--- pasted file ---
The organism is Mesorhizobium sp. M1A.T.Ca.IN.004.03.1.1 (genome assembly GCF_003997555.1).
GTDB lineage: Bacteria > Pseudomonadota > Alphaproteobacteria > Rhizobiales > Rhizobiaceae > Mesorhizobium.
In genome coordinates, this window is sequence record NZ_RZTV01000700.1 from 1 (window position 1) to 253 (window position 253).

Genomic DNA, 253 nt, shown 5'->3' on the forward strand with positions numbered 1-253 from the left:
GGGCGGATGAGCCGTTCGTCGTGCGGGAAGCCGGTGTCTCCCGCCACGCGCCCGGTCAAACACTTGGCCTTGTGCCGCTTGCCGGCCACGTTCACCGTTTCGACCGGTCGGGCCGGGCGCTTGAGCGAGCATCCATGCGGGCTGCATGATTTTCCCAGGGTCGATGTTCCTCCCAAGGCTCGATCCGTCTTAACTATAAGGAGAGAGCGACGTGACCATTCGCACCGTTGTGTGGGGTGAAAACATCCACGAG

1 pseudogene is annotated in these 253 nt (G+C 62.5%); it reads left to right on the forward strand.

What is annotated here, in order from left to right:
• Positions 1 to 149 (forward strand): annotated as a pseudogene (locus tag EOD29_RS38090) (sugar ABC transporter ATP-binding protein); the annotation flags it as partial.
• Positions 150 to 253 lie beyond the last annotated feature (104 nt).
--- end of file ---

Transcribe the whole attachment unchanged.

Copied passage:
The organism is Mesorhizobium sp. M1A.T.Ca.IN.004.03.1.1 (genome assembly GCF_003997555.1).
GTDB lineage: Bacteria > Pseudomonadota > Alphaproteobacteria > Rhizobiales > Rhizobiaceae > Mesorhizobium.
In genome coordinates, this window is sequence record NZ_RZTV01000700.1 from 1 (window position 1) to 253 (window position 253).

Genomic DNA, 253 nt, shown 5'->3' on the forward strand with positions numbered 1-253 from the left:
GGGCGGATGAGCCGTTCGTCGTGCGGGAAGCCGGTGTCTCCCGCCACGCGCCCGGTCAAACACTTGGCCTTGTGCCGCTTGCCGGCCACGTTCACCGTTTCGACCGGTCGGGCCGGGCGCTTGAGCGAGCATCCATGCGGGCTGCATGATTTTCCCAGGGTCGATGTTCCTCCCAAGGCTCGATCCGTCTTAACTATAAGGAGAGAGCGACGTGACCATTCGCACCGTTGTGTGGGGTGAAAACATCCACGAG

1 pseudogene is annotated in these 253 nt (G+C 62.5%); it reads left to right on the forward strand.

What is annotated here, in order from left to right:
• Positions 1 to 149 (forward strand): annotated as a pseudogene (locus tag EOD29_RS38090) (sugar ABC transporter ATP-binding protein); the annotation flags it as partial.
• Positions 150 to 253 lie beyond the last annotated feature (104 nt).